by David Boyle and Sun Narin, The Phnom Penh Post
OUTSIDE a small, cross-topped church in Samlot district, a crowd of about 100 people gathered yesterday to discuss a notorious mass murderer’s day of judgment.
It was here, some 15 years ago, that the notorious Tuol Sleng commandant Kaing Guek Eav, convicted and sentenced to 30 years’ jail by the Khmer Rouge tribunal last month, first confessed his sins and became a born-again Christian.
At the community forum, organised by the Documentation Centre of Cambodia, Duch’s former pastor, San Timothy, urged those assembled to accept the verdict, forgive Duch and put the past behind them, something that most in this former Khmer Rouge stronghold appeared happy to do.
“God brought him to lovingness – to appear in the court and confess everything,” he said. “God always forgives people, even though this person was his enemy. He is the sample of forgiveness.”
In 1999, Irish photographer Nic Dunlop found Duch working in Samlot for an American aid organisation under the pseudonym Hang Pin. The former jailer claimed to have converted to Christianity several years earlier.
On trial at the Khmer Rouge tribunal in Phnom Penh last year, Duch claimed to have repented and expressed “profound regret” for his actions at Tuol Sleng, where he is thought to have overseen the torture and killing of up to 16,000 people.
During the trial’s closing arguments, Duch shocked observers by demanding that he be released.
But after watching a projection of the closing moments of Duch’s July 26 verdict, San Timothy’s fellow pastor Sang Horn proclaimed the former prison chief a hero for having had the courage to repent.
“He is a hero because he did something that is in the past, not now, and he confessed his sins in front of God and the people,” he said.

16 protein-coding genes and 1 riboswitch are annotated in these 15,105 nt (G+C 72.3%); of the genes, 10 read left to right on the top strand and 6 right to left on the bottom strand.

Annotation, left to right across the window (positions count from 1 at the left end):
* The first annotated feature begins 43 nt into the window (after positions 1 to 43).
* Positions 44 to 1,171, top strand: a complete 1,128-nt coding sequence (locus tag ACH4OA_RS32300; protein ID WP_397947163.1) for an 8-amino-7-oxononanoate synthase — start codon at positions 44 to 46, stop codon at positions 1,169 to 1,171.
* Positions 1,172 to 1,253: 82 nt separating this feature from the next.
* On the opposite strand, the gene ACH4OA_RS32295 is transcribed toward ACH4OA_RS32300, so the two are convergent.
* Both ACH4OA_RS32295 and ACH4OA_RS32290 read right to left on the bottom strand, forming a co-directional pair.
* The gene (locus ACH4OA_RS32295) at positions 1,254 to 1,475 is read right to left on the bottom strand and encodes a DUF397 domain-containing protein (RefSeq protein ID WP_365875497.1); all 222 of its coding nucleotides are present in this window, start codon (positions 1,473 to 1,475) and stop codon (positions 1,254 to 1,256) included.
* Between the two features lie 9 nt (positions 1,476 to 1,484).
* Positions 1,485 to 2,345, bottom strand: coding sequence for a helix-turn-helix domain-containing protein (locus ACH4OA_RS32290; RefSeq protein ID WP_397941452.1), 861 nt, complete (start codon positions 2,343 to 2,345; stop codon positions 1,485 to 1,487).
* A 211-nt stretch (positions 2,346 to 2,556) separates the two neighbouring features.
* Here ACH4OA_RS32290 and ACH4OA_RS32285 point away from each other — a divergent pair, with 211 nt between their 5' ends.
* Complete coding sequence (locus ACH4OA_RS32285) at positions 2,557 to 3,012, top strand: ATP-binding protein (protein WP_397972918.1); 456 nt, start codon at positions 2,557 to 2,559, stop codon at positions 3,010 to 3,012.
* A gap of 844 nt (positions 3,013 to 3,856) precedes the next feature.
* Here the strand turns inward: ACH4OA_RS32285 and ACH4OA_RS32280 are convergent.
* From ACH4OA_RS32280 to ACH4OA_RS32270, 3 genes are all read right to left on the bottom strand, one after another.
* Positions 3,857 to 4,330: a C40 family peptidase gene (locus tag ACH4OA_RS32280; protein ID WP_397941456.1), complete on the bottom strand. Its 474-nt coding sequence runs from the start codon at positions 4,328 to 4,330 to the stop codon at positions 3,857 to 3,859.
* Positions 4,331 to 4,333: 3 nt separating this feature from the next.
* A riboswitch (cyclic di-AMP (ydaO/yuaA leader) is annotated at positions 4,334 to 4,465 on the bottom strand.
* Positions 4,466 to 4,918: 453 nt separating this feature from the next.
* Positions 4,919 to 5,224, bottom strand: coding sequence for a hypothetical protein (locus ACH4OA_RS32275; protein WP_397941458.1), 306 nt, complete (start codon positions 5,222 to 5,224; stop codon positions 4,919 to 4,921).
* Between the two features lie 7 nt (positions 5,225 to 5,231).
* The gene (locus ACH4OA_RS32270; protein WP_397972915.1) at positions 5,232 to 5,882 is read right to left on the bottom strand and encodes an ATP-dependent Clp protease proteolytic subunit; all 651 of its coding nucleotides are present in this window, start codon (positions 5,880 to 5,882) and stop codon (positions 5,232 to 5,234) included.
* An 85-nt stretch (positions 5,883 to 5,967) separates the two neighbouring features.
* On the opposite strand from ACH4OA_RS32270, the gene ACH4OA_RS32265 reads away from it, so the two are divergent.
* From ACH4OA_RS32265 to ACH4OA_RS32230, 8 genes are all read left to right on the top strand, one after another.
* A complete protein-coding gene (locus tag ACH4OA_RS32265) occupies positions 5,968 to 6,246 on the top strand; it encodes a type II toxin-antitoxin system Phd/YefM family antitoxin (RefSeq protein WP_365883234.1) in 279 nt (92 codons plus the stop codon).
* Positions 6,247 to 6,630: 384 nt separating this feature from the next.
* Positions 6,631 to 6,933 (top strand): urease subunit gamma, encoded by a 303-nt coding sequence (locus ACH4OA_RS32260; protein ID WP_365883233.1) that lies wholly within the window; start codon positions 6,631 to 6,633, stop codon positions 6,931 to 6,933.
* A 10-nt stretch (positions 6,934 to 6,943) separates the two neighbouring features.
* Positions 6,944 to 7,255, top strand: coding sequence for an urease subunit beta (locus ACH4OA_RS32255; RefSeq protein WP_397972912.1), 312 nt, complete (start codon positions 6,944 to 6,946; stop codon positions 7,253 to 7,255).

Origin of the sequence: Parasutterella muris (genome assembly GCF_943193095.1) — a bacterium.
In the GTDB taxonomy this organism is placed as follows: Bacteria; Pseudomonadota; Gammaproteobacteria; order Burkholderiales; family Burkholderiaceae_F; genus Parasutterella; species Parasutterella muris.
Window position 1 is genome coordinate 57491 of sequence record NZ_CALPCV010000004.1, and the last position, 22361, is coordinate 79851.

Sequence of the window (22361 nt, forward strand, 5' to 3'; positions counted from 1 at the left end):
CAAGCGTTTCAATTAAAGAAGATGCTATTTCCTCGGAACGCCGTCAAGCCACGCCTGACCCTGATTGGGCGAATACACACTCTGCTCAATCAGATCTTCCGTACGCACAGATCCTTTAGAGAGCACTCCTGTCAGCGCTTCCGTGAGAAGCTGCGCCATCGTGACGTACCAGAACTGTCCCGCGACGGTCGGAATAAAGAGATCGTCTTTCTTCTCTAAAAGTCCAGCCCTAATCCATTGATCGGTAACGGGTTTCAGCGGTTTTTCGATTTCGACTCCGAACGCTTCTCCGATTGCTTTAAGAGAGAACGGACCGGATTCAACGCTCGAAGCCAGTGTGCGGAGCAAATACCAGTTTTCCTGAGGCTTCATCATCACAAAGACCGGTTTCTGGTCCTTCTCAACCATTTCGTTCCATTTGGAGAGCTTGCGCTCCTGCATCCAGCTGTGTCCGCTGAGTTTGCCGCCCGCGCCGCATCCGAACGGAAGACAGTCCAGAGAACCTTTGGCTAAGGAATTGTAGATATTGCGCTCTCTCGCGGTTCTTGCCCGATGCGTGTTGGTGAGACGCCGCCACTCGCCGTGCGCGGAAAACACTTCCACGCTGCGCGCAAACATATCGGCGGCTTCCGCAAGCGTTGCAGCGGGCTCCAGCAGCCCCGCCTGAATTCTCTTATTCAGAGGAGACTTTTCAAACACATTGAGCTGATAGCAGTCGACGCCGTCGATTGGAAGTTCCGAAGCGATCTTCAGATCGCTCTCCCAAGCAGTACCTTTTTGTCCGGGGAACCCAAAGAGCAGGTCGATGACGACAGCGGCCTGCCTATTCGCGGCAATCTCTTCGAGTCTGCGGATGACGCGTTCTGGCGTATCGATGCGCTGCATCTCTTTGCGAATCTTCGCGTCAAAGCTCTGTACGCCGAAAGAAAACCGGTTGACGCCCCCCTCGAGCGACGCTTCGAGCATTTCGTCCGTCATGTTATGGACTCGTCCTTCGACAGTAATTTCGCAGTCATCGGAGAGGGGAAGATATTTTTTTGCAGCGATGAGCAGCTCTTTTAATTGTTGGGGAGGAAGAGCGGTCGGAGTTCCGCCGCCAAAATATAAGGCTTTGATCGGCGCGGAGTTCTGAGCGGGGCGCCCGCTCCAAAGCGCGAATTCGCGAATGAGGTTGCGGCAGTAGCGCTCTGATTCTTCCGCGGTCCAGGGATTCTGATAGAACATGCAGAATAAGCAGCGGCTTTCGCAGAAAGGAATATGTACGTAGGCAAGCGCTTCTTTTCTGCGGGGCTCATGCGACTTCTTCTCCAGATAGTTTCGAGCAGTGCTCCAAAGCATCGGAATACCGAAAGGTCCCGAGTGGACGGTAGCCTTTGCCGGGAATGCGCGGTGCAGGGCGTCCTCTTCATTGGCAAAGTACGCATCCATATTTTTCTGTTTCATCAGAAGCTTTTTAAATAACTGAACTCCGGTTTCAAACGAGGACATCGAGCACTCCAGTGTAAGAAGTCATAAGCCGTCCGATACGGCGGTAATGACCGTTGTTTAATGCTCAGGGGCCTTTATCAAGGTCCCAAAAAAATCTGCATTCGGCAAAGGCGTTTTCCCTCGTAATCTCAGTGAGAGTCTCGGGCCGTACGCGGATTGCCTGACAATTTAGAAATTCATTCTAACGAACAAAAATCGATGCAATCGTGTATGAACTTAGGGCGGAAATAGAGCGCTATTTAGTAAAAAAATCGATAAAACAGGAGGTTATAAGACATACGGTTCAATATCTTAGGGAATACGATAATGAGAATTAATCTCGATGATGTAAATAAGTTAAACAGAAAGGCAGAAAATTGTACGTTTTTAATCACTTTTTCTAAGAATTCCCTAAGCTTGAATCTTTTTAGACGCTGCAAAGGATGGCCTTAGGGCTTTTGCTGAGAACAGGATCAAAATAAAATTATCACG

In Samlot, the restive breeding ground of the Khmer Rouge insurgency and the refuge of many cadres following the regime’s fall in 1979, attitudes about Cambodia’s communist nightmare remain ambivalent.
After receiving documents including DC-Cam’s historical textbook and a published copy of the verdict, many of those in attendance expressed a desire to leave the past behind.
Chuon Pheng, the chief of Ta Sanh commune, where the event was held, told the forum that he and other villagers were not aware of the Khmer Rouge top brass or the existence of Tuol Sleng prison.
“We experienced the regime, but we were not aware of Pol Pot. We only tried to work for living,” he said.
Youk Chhang, DC-Cam’s director, lamented the culture of denial that had taken root among some elders in Samlot, though he welcomed the church’s participation in the forum, which he said he hoped would facilitate greater community engagement with the historical record.
“A hero is not somebody who murders 12,000 innocent people, and if you define someone like this as a hero there is clearly a danger that genocide will return,” he said.
“Clearly you can see that some of them were here with the Khmer Rouge for a long, long time and deny knowledge of what happened,” he added.
Youk Chhang also regretted the absence of Duch’s sister, Hang Kim Hong, and brother-in-law, Nop Bun Long, who were both invited to attend.
Like many of the area’s residents, their personal ties to the Khmer Rouge appear to remain strong, even after the passage of so many years. “It seems to be that she has this question in her mind,” he said of Duch’s sister.
“What if Duch hadn’t been discovered and arrested?”